My dad is a freelance graphic designer and I was fortunate to have him as a sounding board when I first started. However, I was too stubborn to use a tax program (turbo tax, etc.) because I couldn't fathom the idea of spending money to pay my taxes. I ended up spending three tearful days trying to make sense of the tax system. It was awful. 
Emily Isabella | Desk Corner | Freelance Wisdom

Any music, podcast, or book recommendations that you'd like to share?

When it comes to pricing your work, a great book to reference is the Graphic Artist's Guild Handbook of Pricing and Ethical Guidelines. Of course, you'll have to make your own decisions about how you choose to value your work but this is a great starting place. 

How do you stay creatively inspired?

Trips to new places, museums, flea markets and time with friends never fail to inspire me.

Are there any projects on which you're ruminating that you'd like to make time for someday?

I have lots of ideas for children’s books but I haven’t had time to make them a priority. Someday!
Emily Isabella | Sleepy Paul | Freelance Wisdom

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Kate Pugsley

Kate Pugsley is an illustrator, painter, and surface designer based in Chicago. She earned a BFA in illustration from RISD and her clients include Penguin Random House, The New York Times, Tundra Books, Red Cap Cards, Lazzari and many more. 

We love her whimsical style and appreciate her honest insight particularly regarding agent representation and attracting ideal clients. Enjoy!

Kate Pugsley | Freelance Wisdom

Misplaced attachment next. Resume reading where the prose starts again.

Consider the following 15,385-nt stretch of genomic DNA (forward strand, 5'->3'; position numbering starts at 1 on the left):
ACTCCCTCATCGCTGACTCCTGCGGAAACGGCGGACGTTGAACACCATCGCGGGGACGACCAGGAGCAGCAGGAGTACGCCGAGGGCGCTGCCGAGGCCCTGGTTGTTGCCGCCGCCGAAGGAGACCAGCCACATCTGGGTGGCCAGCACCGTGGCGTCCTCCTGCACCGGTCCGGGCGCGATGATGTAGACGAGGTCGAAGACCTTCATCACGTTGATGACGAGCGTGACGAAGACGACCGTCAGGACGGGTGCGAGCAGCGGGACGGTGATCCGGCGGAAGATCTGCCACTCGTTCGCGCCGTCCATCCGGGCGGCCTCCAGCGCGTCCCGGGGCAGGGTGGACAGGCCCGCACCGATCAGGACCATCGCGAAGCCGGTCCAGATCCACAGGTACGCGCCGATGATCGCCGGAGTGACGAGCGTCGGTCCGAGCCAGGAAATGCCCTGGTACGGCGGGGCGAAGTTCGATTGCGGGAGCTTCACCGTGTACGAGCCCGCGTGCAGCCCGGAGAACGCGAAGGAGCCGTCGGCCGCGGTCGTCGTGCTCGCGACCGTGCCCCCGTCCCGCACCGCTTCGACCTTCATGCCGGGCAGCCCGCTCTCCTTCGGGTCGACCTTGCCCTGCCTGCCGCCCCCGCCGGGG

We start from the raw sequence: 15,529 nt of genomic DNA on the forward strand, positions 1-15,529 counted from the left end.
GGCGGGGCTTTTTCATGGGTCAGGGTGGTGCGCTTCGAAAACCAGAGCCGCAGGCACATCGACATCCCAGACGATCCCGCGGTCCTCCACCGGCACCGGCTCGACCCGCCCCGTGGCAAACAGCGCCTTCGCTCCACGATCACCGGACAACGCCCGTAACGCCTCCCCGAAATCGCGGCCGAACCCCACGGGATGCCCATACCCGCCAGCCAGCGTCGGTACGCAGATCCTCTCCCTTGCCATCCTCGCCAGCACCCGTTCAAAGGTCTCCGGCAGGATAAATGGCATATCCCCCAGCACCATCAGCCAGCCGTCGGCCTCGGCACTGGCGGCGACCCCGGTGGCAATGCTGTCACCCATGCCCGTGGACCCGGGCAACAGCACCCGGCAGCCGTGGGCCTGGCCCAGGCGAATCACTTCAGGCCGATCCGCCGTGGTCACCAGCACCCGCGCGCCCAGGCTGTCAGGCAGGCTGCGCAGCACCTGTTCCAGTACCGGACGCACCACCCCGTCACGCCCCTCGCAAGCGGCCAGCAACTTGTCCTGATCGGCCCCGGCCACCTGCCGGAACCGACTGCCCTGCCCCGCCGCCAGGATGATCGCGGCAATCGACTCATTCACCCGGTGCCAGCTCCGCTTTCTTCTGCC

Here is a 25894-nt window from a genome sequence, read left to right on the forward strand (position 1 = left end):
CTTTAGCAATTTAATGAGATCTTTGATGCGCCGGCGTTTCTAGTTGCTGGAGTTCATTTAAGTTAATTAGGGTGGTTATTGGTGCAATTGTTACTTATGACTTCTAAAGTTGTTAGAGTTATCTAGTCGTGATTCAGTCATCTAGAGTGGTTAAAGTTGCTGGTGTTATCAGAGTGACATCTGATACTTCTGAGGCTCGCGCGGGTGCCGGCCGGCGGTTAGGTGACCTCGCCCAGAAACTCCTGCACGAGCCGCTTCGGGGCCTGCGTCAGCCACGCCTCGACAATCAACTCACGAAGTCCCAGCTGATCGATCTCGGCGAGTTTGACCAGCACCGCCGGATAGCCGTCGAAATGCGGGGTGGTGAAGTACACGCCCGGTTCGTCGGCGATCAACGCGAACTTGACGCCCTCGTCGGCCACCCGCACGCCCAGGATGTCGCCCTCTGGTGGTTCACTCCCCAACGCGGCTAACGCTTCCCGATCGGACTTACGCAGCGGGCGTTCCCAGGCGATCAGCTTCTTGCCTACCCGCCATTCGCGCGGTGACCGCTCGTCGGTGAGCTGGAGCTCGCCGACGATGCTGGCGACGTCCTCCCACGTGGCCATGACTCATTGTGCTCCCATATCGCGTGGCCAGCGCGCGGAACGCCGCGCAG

Tell me about your path to becoming a freelance illustrator, painter, and surface designer.

I decided to go to art school because drawing and painting were always my favorite activities as a child and my focus in high school. My understanding of adult life and work was really limited, but I couldn’t imagine doing anything else as a career. Although I studied illustration at RISD, my early work after school was closer to fine art; I mostly worked with oil paint and presented work in some gallery shows. I had a few different day jobs while painting nights and weekends. I finally decided a few years after college that illustration was what I really wanted to do, so I made it happen. I started working with materials that translated better to illustration, like gouache and watercolor on paper. Once I felt like I had some pieces I was happy with I put a portfolio together and started reaching out to art directors and sharing my work on social media. It’s not always an easy or secure job, but it can be very fun and rewarding.